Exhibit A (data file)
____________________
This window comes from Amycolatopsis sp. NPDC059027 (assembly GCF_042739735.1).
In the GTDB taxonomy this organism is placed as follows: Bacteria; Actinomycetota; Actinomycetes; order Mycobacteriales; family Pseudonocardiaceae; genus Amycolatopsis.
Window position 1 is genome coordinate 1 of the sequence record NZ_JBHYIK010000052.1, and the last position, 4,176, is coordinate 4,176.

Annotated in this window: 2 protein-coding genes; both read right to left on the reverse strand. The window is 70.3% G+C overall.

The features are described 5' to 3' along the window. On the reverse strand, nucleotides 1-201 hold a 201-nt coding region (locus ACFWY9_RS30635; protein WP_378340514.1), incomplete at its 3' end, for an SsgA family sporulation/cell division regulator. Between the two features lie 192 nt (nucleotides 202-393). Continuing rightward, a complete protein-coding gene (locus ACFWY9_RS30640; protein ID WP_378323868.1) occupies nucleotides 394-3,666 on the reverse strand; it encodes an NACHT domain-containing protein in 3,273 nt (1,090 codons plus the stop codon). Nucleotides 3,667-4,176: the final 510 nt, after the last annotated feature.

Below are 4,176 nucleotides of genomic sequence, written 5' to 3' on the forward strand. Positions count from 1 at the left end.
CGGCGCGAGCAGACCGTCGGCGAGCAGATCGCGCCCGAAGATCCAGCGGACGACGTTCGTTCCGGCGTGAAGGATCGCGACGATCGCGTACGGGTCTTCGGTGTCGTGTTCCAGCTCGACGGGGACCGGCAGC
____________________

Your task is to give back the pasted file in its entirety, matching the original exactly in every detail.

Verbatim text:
This window comes from Amycolatopsis sp. NPDC059027 (assembly GCF_042739735.1).
In the GTDB taxonomy this organism is placed as follows: Bacteria; Actinomycetota; Actinomycetes; order Mycobacteriales; family Pseudonocardiaceae; genus Amycolatopsis.
Window position 1 is genome coordinate 1 of the sequence record NZ_JBHYIK010000052.1, and the last position, 4,176, is coordinate 4,176.

Annotated in this window: 2 protein-coding genes; both read right to left on the reverse strand. The window is 70.3% G+C overall.

The features are described 5' to 3' along the window. On the reverse strand, nucleotides 1-201 hold a 201-nt coding region (locus ACFWY9_RS30635; protein WP_378340514.1), incomplete at its 3' end, for an SsgA family sporulation/cell division regulator. Between the two features lie 192 nt (nucleotides 202-393). Continuing rightward, a complete protein-coding gene (locus ACFWY9_RS30640; protein ID WP_378323868.1) occupies nucleotides 394-3,666 on the reverse strand; it encodes an NACHT domain-containing protein in 3,273 nt (1,090 codons plus the stop codon). Nucleotides 3,667-4,176: the final 510 nt, after the last annotated feature.

Below are 4,176 nucleotides of genomic sequence, written 5' to 3' on the forward strand. Positions count from 1 at the left end.
CGGCGCGAGCAGACCGTCGGCGAGCAGATCGCGCCCGAAGATCCAGCGGACGACGTTCGTTCCGGCGTGAAGGATCGCGACGATCGCGTACGGGTCTTCGGTGTCGTGTTCCAGCTCGACGGGGACCGGCAGC